Using the Arts to Evangelize Culture

With its gritty, urban-oriented theme of overcoming racial conflict, Peace on Earth isn’t a traditional Easter play. But when the production premieres on Easter at Hope Center Tabernacle in Jersey City, New Jersey, the message will be the same: Jesus is the only hope for lasting reconciliation with God — and each other.

Hope Center churchgoer Sidney Bowie portrays Craig Harris, an African-American activist who experiences inner struggles between living the way Christ says and the injustice he sees in the world.

“One of the central messages of the play is that the solution to racism is found in the work Christ did on the Cross,” says Bowie, who works in merchandising for a major department store chain in New York.

In a spoken word excerpt from the production regarding racism and sonship, Bowie declares, “When we come to the Father through residence in the Son, we don’t have to go after peace. No! Heaven says it is done. Heaven says you have won. Heaven says you’re a son.”

Written by Hope Center’s Michael Mendoza and Anoushka Merille, the original production is one of a dozen dramas, musicals, and coffeehouse events hosted annually by the unusual church.

Its drama ministry became so well-known after opening in 2000 that founding pastors Mario González, 58, and Leigh Piatt-González, 55, later decided to align Calvary AG’s name with Hope Center Arts.

The coupling has spurred growth: the church has an average of 650 at Sunday services for Anglo and Hispanic congregations and at its satellite campus in Hackettstown.

In Jersey City, congregants meet in the Hope Center for the Visual and Performing Arts, which opened in 2008. It includes an art gallery, classrooms for arts instruction, and the 500-seat theater that is home to three Sunday services.

Legally, the arts center is a church, but Mario says its primary goal is to earn a hearing for the gospel by speaking in a language the world can understand.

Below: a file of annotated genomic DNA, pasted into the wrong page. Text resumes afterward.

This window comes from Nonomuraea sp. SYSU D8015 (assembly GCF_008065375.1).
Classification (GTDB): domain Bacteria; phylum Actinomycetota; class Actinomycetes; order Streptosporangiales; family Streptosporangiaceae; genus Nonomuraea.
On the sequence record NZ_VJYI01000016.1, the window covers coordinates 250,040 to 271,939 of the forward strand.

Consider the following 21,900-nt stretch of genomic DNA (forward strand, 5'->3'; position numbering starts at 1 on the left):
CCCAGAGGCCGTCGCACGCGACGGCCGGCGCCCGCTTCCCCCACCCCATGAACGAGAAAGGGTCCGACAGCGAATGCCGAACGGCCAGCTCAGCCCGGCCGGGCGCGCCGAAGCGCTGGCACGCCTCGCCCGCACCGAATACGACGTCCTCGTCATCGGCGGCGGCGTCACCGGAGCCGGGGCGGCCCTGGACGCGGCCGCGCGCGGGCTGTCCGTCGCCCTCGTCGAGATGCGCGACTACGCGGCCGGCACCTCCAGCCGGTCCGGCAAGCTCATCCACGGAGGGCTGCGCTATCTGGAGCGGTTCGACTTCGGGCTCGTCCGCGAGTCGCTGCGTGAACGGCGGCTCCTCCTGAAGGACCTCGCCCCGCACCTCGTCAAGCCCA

“We don’t ask to be accepted because we’re Christians,” says the former worship leader, who got involved in inner-city ministry by caring for AIDS patients. “Art influences culture. We use this to the best of our ability to get people out of darkness and into cultural freedom and intimacy with Jesus.”

Hope Center’s contingent of actors, singers, musicians, and other performers is something Leigh, whose primary job is directing the arts center, believes can be replicated in church bodies elsewhere.

Among the church’s most well-known alumni are music producer Daniel Steele, who has worked with rappers Humble Beast and singer Lecrae and is now touring with Kings Kaleidoscope. Leigh says Steele is a prime example of their goal to disciple young people so when they become adults they can reach the culture with the gospel.

“The most important thing is to make sure they have a balanced Christian worldview,” Leigh says. “Our approach artistically is to say what God would want us to say.”

Leigh and Mario are optimistic about bringing a message of empowering Christians to make a difference to even wider audiences in the year ahead.

Recently the couple temporarily shelved the arts classes that last year drew 110 students to focus on discipling Christians and staging arts workshops in such countries as Cuba, Peru, Bolivia, and India.

In addition to pastoring the church, Mario is an attorney licensed to practice in New Jersey and New York. He says the training comes in handy with Hope Center’s legal affairs, and earns community respect in a similar way the performing arts gain a hearing in culture.

“One reason the arts are so important is we’re trying to train up a generation using the arts,” Mario says. “If your message is religious in nature, they will limit your speech. But society allows you to say anything as an artist.”
Source: AG News

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